I'm in hot, humid Alabama, and I am considering installing a whole-house fan. One word of warning. In humid climates, removing the latent heat of the humidity is where most of the AC energy is expended. Even if it is a cool evening, opening the windows to cool down the house does not always make economical sense. It is often better to keep the house tight with an air exchanger running that prevents the humidity from entering the house. 

When you open the window and suck in cool high-humidity evening air into the home, the AC is going to have to work harder the next day to remove the latent heat of the humidity. To avoid wasting energy, a WHF should only be run at times (and for that matter windows should only be opened) when the humidity is below acceptable limits.


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By Arnold in Annandale, VA on 8/26/2009


I'm close to purchasing the Attic Aire Whole House Fan and I was wondering if you have tried it yourself.

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By Rachal in Janesville, CA on 8/26/2009


I bought the Airscape WHF: airscapefans.com/whole-house-fans

I bought this fan because I live in the Sierra Nevada Mountains and our air-conditioning needs are minimal. What I did need was a unit that sealed my unconditioned space from my conditioned space. This one accomplishes that. In the house I live in currently, every year I have to climb on the roof to stuff my swamp cooler with pillows and wrap it with an airtight canvas cover. I wanted to get away from the constant maintenance required. 

I promise that I will post if it works well or not, but that may have to wait until next summer.

My builder says that he knows of a person who installed a WHF and ceiling fans and he never needs air conditioning. 

You live in Virginia. If the weather is anything like it was in West Virginia (where I lived)  I would suggest getting a sealed fan. The winters weren't as severe as they are here in the mountains, but when it was cold, it was really cold!

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By Dustin in South Jordan, UT on 3/7/2010


Just thinking out loud here.

At work we have a "dirty" room, we call it. Buffers, central vacuum, sand blaster. We have an inline fan and 8-inch duct tubing to exhaust the air out.  We mounted the fan right below the top of the roof (the further away the quieter). Sometimes we leave the fan on because we forgot its running ( very quiet)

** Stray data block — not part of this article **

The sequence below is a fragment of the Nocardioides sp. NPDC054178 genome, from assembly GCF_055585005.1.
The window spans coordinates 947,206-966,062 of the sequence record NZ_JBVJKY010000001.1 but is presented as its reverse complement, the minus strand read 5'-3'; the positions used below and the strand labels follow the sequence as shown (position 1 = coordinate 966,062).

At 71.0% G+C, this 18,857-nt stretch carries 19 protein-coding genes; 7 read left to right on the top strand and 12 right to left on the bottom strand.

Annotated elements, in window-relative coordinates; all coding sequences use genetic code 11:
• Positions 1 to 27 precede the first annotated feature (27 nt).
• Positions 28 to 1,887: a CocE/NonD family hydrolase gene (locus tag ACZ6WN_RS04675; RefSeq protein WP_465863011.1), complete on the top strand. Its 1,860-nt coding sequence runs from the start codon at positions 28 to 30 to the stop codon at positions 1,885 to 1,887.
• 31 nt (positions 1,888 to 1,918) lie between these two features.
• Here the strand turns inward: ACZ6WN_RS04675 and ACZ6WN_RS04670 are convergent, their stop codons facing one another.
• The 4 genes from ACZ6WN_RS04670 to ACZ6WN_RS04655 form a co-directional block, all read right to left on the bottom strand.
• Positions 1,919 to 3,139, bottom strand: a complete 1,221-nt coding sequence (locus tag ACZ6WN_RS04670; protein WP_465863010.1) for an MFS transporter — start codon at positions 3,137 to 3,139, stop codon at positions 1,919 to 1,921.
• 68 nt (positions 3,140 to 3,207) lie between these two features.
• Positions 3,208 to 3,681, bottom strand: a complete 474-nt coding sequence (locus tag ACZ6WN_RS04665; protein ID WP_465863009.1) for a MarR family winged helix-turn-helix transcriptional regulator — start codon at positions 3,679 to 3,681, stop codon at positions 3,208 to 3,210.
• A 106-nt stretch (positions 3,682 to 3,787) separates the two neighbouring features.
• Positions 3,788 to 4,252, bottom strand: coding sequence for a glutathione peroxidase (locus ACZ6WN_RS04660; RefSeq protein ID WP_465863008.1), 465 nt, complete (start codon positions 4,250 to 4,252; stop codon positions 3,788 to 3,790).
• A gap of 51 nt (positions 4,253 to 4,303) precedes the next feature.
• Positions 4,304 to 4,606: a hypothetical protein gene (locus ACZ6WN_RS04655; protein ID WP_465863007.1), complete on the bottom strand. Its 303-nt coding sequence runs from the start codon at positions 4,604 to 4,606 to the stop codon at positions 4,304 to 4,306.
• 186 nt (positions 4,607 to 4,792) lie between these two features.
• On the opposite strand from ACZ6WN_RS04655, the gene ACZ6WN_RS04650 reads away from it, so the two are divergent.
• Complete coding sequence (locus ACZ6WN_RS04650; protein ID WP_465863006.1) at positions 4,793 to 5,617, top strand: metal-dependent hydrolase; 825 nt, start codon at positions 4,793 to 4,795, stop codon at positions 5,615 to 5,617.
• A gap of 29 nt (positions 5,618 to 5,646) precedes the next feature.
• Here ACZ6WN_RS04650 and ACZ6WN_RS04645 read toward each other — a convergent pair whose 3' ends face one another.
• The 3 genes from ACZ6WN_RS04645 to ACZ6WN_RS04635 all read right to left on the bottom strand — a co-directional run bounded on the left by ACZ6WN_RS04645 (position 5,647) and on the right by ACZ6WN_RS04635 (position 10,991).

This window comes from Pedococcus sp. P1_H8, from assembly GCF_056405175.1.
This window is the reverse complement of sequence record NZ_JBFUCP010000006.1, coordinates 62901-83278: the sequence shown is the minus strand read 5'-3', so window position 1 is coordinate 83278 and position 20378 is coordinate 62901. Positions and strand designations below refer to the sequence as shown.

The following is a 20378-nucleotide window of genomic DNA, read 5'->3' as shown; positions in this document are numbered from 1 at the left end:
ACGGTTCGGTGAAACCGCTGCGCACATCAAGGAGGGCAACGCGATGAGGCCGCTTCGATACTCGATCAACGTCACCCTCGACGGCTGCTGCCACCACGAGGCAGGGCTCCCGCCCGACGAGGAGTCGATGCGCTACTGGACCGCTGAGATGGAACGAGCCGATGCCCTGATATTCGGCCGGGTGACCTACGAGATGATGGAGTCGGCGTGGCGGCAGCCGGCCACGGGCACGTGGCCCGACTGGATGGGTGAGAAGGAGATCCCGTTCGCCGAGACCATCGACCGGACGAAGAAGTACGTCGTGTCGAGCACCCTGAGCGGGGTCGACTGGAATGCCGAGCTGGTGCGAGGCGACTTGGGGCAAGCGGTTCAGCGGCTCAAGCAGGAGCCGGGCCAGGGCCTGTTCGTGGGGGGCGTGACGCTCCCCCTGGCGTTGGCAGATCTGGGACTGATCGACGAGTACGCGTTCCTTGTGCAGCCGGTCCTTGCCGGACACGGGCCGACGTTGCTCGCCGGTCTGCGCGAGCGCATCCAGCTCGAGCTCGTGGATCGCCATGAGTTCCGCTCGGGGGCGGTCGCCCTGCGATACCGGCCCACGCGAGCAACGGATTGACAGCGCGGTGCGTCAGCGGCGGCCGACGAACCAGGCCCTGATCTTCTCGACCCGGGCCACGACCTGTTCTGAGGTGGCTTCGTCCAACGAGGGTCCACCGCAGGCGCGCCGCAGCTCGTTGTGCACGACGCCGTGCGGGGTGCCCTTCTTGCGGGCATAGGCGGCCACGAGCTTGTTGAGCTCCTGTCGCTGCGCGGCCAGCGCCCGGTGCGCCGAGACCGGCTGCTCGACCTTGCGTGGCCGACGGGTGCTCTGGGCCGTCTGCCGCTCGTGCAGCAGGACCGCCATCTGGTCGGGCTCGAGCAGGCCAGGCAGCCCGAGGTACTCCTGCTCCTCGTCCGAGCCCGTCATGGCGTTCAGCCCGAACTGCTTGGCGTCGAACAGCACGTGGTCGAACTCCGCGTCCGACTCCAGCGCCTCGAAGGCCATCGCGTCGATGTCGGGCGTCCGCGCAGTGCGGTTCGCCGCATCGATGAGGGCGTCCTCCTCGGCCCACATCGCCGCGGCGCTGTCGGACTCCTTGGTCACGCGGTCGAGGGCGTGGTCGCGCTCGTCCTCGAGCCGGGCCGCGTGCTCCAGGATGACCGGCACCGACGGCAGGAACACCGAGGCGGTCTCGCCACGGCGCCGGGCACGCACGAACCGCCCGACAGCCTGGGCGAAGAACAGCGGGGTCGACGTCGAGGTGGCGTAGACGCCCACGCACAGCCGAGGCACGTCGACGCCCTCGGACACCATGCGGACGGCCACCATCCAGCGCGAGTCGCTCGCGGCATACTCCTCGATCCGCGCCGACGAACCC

Anyway, they generate about 450 CFM each. A 6-inch one about 400 CFM.  

Someone threw out the figure of 1,000 dollars plus installation for one of these whole-house air systems. 

You can buy these inline fans on eBay for less than 100 dollars. Tubing is cheap (Home Depot) and would be easy to install. 

So take my current house for example. Rambler 1,500 feet up and 1,500 feet down. Very efficient, but heat always rises up. I LOVE our ceiling fans we run in the summer. So I install two of these inline fans. One in the bedroom half of the house, and one in the living quarters half of the house. At night in the summer I would probably only need to run the one by bedrooms.

It would seem you would want the air exhausting into the attic where a lot of your hot air is sitting to move it out of your attic as well. For even further noise reduction, I wonder if I mounted the fan towards the top of the attic near the roof, and then after the fan created a T juncture, so it evenly blew the air out both attic vents. I bet I could install that for less than 150 dollars.

In the winter, you could install a separate one (or run the other one backwards possibly) for blowing heat from your attic back into your home. I wonder if you installed one with a thermostat so when the attic got warm enough it blew the warm air back into your home or central heating ducts.   You probably would want to put a filter on the intake side of this one so you did not get attic insulation blown back into your house. 

When I was a kid, my parents lived in this house with a built-in greenhouse on the south side of the house (I think they call it a solarium) at the back of it. It was covered with large black pipes that would fill up with heat in the winter. Then a fan would pump that heat into the house when they got warmed up.

What do you think? What are my flaws? What am I not considering?

- Dustin